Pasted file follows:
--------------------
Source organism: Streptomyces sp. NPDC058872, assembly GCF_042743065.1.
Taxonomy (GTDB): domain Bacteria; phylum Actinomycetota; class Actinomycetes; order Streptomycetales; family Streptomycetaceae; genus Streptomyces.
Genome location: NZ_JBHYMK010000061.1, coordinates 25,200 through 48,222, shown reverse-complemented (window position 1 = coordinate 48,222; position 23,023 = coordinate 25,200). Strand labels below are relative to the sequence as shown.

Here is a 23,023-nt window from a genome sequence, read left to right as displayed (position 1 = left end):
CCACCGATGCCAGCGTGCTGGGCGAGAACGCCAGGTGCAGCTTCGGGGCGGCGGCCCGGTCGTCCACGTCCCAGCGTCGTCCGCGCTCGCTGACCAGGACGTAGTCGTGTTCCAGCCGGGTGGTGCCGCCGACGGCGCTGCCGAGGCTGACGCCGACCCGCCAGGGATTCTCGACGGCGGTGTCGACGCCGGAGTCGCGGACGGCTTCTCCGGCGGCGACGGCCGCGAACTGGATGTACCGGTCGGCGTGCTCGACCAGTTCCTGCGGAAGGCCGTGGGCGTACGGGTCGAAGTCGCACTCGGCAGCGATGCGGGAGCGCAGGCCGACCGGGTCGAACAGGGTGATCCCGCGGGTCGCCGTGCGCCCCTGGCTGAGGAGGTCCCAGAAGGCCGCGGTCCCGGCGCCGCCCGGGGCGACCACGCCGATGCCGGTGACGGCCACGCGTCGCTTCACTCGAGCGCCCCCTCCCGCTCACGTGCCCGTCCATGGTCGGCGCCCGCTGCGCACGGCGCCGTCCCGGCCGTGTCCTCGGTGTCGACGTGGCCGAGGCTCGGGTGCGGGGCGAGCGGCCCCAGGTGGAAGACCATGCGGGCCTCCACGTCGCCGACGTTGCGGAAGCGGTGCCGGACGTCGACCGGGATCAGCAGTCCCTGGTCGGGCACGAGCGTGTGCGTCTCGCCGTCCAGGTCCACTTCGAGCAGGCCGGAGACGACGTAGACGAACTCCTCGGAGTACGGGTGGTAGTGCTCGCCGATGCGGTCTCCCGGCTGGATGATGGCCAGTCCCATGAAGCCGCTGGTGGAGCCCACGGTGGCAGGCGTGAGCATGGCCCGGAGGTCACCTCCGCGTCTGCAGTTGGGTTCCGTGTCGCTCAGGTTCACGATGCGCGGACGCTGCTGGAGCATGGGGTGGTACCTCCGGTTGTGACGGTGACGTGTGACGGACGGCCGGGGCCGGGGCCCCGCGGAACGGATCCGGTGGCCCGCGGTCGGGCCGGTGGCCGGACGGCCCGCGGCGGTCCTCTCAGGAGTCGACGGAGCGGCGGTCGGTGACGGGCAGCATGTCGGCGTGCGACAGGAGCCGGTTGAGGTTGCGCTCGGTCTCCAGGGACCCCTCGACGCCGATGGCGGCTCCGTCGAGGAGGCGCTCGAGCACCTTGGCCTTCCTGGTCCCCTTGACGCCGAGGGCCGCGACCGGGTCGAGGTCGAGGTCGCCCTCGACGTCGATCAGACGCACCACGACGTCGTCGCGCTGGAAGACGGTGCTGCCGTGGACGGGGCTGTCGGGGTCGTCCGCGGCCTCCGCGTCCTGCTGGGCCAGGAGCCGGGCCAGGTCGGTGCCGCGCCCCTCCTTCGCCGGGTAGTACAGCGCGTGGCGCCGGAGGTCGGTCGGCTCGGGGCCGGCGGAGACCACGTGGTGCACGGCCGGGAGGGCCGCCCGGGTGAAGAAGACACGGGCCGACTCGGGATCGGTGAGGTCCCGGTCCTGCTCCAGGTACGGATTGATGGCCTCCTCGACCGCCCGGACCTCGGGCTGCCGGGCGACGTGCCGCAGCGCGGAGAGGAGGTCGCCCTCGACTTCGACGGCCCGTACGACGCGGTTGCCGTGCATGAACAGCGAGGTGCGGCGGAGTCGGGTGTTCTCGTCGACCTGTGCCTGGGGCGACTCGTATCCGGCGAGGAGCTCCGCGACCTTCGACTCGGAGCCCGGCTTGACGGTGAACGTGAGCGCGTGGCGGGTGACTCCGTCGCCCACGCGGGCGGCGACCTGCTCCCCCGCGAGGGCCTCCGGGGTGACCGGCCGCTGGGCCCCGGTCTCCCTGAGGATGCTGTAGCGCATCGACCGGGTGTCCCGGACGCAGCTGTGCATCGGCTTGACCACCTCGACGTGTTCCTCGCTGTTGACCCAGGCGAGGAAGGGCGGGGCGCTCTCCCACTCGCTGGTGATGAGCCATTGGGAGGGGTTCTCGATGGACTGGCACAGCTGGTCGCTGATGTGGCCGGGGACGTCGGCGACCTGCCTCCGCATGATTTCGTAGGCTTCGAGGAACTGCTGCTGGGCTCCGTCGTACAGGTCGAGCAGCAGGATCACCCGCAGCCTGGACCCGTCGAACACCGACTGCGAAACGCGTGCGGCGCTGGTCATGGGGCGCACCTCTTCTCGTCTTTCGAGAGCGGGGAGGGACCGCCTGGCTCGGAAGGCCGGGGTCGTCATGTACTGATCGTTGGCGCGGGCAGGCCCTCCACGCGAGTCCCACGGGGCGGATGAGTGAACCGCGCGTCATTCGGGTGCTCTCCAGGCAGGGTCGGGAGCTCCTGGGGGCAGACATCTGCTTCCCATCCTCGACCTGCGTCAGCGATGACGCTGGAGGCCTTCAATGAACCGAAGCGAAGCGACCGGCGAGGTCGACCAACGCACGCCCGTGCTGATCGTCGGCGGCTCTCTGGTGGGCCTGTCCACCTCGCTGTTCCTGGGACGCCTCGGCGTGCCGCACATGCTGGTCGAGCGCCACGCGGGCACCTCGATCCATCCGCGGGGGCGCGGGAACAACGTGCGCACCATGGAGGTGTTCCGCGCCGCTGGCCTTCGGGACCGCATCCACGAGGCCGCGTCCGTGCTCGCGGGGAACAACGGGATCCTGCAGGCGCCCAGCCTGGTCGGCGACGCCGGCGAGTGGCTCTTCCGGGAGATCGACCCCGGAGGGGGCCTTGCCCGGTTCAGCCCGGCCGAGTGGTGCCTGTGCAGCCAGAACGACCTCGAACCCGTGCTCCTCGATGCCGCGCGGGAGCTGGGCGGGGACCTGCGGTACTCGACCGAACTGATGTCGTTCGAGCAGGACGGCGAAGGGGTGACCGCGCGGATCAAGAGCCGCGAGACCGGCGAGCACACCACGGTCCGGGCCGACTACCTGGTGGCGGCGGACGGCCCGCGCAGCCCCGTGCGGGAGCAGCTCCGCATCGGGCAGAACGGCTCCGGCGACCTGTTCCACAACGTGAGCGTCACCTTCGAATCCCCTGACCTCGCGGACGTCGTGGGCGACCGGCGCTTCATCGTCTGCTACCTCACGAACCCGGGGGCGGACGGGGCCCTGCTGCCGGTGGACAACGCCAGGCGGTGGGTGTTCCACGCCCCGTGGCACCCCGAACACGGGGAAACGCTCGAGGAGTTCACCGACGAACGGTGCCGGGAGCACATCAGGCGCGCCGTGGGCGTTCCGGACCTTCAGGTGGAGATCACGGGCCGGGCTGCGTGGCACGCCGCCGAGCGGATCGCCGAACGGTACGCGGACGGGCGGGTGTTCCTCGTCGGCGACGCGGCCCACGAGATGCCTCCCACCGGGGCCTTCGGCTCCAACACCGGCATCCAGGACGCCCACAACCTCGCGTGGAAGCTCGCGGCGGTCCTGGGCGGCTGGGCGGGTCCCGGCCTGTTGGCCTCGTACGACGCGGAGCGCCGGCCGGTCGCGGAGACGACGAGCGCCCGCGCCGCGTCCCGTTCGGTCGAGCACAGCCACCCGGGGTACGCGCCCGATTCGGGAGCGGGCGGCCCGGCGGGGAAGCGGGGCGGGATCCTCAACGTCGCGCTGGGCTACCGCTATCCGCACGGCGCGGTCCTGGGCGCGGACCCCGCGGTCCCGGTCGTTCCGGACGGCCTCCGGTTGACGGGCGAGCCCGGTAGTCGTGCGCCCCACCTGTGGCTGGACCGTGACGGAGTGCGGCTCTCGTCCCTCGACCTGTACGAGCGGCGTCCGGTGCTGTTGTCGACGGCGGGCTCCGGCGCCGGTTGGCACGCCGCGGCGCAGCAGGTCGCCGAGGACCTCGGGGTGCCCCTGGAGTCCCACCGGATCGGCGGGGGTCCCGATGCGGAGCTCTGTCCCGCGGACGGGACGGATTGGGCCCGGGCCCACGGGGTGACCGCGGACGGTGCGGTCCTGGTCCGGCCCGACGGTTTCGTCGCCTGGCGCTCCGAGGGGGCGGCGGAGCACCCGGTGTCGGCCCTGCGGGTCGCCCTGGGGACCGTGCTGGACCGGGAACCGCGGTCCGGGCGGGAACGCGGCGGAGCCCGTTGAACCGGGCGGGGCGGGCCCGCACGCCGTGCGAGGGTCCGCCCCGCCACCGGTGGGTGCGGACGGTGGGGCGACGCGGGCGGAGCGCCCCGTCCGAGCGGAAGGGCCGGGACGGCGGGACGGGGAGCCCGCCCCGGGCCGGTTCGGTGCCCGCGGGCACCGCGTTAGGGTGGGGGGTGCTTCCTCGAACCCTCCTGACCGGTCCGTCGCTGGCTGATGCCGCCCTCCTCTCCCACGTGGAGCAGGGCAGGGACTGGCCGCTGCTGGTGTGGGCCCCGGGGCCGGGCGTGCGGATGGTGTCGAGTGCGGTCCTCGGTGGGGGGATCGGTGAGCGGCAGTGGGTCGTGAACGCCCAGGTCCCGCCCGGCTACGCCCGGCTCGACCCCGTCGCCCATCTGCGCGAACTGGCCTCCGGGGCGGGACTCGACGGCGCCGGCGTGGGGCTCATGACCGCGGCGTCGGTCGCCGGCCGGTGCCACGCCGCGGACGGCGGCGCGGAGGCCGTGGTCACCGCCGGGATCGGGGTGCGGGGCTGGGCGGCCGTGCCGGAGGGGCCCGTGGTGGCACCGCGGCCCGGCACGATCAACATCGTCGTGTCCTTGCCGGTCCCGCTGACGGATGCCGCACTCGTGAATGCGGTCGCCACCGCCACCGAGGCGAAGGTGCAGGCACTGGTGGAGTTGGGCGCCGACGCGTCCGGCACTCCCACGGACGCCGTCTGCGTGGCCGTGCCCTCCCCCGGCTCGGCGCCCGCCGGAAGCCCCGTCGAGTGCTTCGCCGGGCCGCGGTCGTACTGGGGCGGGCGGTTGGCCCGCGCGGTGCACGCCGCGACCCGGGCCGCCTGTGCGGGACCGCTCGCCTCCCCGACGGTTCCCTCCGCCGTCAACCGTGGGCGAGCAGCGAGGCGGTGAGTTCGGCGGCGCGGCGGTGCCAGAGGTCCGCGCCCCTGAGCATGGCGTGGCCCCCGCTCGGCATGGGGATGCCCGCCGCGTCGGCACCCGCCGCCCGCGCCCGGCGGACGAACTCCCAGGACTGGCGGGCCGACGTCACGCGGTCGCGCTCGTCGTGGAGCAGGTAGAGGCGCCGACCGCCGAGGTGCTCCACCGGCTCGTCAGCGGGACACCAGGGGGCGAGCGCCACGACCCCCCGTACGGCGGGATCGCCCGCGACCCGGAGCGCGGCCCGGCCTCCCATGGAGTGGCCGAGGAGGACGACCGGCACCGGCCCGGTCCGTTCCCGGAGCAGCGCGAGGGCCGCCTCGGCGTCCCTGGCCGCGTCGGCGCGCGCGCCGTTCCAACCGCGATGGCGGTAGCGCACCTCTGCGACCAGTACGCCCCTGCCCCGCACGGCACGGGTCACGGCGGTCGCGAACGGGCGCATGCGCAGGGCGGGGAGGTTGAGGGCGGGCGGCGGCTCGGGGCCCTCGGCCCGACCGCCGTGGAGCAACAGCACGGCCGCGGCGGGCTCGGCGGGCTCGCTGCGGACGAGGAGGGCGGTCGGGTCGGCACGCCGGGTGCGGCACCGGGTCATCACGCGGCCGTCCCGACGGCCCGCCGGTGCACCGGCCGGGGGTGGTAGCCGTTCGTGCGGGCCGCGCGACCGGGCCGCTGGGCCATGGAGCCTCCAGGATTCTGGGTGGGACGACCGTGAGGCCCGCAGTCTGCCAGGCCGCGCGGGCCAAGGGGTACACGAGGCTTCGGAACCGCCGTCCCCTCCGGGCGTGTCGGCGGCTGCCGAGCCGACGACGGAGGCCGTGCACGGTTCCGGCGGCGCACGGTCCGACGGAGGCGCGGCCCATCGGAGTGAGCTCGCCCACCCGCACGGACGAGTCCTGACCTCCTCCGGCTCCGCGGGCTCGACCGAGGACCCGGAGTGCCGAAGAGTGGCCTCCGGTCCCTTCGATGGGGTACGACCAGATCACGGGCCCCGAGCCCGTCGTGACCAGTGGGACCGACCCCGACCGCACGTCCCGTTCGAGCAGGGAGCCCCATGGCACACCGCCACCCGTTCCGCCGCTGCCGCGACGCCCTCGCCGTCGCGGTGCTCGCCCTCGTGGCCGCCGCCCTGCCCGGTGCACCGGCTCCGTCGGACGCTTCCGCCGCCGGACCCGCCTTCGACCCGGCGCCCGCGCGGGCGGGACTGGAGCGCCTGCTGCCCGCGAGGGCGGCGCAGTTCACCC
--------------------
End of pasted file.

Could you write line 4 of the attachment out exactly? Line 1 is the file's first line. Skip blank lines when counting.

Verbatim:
Here is a 23,023-nt window from a genome sequence, read left to right as displayed (position 1 = left end):